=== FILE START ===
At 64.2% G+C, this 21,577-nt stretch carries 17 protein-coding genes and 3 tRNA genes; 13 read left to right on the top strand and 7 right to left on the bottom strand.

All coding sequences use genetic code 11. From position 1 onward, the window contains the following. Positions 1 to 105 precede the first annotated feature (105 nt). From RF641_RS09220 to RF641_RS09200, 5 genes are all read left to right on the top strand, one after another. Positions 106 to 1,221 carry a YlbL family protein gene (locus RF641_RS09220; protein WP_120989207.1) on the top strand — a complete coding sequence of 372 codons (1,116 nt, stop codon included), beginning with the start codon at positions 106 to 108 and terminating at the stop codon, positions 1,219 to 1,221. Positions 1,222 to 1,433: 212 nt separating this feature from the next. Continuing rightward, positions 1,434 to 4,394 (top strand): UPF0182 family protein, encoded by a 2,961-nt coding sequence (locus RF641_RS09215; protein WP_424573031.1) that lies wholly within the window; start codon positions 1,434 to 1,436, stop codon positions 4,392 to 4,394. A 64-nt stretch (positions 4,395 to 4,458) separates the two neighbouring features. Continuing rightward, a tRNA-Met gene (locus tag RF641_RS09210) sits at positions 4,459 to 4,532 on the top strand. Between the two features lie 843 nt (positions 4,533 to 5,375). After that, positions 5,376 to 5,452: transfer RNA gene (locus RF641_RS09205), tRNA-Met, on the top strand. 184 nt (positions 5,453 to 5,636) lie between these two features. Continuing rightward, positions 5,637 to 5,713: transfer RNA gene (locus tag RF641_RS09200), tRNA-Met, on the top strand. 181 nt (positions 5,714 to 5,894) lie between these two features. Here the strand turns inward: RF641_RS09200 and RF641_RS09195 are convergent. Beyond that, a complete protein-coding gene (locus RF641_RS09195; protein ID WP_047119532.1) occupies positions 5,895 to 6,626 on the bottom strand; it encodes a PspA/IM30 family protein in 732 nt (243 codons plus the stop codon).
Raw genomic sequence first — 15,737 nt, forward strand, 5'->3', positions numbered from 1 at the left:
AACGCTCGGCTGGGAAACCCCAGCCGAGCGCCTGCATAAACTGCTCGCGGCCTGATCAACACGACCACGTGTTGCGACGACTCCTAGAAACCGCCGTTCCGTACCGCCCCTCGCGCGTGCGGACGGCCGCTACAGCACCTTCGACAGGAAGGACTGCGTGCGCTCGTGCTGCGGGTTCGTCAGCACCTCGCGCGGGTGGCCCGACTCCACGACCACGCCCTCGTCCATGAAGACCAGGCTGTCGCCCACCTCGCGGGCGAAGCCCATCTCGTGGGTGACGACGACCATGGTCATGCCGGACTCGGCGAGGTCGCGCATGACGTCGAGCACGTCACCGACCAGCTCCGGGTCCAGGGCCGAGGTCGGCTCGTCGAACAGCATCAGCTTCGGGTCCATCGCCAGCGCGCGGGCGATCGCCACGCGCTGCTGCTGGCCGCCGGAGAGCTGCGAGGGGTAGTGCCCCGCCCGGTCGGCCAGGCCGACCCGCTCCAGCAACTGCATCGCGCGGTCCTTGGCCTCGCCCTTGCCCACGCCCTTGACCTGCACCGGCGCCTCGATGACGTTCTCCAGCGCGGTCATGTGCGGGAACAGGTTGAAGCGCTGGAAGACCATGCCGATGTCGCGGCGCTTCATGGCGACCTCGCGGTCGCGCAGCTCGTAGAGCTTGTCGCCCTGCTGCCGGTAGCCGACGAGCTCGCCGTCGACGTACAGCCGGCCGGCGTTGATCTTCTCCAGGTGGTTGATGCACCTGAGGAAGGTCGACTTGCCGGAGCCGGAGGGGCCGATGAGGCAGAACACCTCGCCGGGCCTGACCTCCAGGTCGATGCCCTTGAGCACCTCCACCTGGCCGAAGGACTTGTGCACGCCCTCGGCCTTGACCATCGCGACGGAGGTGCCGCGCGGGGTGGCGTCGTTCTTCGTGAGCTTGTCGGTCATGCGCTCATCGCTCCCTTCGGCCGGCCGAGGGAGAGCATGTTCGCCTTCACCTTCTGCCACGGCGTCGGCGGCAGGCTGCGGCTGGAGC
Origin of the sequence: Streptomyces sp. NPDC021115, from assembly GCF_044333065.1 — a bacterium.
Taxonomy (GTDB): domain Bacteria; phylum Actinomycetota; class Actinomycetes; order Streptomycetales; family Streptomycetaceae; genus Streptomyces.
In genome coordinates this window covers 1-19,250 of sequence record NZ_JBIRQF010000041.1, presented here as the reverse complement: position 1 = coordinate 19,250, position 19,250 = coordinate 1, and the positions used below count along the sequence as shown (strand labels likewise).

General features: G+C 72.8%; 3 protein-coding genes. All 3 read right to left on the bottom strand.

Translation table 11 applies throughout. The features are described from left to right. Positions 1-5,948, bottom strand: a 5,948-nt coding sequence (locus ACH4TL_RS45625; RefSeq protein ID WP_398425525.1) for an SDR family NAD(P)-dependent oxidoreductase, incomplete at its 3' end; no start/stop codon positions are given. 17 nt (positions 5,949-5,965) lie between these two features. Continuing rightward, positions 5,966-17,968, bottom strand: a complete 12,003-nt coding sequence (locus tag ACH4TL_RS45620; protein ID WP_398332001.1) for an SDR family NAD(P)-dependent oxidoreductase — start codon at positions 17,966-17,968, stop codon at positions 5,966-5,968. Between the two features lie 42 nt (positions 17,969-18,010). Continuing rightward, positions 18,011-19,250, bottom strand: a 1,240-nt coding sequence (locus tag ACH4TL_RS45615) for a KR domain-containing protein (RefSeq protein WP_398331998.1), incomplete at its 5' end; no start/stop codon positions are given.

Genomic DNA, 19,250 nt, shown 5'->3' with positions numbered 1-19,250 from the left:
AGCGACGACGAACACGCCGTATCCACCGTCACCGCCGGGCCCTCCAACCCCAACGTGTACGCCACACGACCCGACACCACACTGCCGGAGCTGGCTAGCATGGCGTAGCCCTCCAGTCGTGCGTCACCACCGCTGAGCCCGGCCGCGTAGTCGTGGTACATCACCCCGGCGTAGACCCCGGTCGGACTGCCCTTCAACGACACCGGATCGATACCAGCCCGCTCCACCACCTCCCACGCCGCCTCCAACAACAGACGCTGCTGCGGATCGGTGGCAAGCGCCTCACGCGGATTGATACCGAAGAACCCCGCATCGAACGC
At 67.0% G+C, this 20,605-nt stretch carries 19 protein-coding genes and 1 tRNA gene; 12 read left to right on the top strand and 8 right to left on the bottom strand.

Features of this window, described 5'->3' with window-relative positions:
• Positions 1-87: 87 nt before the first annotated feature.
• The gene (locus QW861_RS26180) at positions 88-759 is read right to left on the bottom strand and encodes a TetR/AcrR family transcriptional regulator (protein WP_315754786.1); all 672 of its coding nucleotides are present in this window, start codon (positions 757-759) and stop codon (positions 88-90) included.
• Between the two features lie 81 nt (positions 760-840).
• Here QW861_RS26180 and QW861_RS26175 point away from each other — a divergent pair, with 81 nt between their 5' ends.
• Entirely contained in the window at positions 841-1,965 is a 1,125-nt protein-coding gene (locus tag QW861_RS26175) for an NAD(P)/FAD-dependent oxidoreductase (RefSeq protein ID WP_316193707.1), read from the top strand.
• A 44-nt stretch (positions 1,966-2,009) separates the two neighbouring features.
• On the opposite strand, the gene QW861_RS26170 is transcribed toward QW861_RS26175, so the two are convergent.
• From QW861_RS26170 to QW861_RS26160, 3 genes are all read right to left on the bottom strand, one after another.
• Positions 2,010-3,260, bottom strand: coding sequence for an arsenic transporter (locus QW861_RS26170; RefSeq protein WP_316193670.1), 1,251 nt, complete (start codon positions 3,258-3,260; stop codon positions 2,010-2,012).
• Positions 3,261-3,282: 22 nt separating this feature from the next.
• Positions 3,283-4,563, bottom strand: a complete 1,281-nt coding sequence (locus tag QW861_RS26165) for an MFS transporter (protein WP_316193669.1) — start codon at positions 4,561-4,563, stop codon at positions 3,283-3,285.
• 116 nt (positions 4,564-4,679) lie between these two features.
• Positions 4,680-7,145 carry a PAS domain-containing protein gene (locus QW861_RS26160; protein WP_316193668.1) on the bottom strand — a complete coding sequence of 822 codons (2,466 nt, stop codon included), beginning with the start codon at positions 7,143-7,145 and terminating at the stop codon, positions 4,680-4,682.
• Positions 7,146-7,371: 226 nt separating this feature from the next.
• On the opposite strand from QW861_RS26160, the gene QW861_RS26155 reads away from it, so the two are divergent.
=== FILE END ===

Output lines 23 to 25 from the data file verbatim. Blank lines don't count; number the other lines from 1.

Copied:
• Positions 3,261-3,282: 22 nt separating this feature from the next.
• Positions 3,283-4,563, bottom strand: a complete 1,281-nt coding sequence (locus tag QW861_RS26165) for an MFS transporter (protein WP_316193669.1) — start codon at positions 4,561-4,563, stop codon at positions 3,283-3,285.
• 116 nt (positions 4,564-4,679) lie between these two features.